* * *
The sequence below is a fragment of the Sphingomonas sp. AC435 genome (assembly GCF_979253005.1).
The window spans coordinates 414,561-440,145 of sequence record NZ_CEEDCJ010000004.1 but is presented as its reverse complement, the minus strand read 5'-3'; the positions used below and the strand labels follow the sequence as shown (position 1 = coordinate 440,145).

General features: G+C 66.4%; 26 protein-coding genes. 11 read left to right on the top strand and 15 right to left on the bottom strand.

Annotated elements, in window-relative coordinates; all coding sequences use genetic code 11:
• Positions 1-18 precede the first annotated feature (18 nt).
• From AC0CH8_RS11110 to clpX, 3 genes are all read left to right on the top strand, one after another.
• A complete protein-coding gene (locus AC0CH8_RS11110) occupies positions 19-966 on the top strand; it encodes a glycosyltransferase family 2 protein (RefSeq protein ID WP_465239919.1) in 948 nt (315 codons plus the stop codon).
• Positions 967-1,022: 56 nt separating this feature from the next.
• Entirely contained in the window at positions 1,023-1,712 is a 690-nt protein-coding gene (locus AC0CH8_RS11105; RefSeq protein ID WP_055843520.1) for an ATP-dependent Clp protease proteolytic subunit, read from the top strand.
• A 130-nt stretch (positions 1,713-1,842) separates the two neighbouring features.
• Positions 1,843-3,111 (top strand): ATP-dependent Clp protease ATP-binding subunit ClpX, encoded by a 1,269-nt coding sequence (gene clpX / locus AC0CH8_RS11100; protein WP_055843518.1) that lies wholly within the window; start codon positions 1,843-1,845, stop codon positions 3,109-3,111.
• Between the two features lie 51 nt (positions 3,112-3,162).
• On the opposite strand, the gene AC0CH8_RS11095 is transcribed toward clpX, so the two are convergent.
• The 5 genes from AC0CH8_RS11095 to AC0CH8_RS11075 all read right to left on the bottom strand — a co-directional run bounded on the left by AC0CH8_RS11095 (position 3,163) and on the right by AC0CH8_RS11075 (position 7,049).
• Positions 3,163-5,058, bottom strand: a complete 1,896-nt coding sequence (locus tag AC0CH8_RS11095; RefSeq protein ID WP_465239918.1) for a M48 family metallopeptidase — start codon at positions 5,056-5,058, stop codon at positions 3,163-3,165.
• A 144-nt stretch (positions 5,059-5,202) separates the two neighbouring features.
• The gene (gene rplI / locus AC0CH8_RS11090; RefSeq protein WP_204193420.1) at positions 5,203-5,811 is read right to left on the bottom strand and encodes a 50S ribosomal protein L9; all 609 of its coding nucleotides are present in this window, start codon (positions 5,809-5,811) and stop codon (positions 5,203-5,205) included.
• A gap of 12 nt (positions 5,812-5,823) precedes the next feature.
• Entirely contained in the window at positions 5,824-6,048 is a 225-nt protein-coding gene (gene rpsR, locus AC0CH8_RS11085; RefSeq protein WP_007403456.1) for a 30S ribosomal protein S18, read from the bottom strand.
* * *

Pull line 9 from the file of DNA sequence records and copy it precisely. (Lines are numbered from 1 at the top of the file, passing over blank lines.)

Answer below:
• Entirely contained in the window at positions 1,023-1,712 is a 690-nt protein-coding gene (locus AC0CH8_RS11105; RefSeq protein ID WP_055843520.1) for an ATP-dependent Clp protease proteolytic subunit, read from the top strand.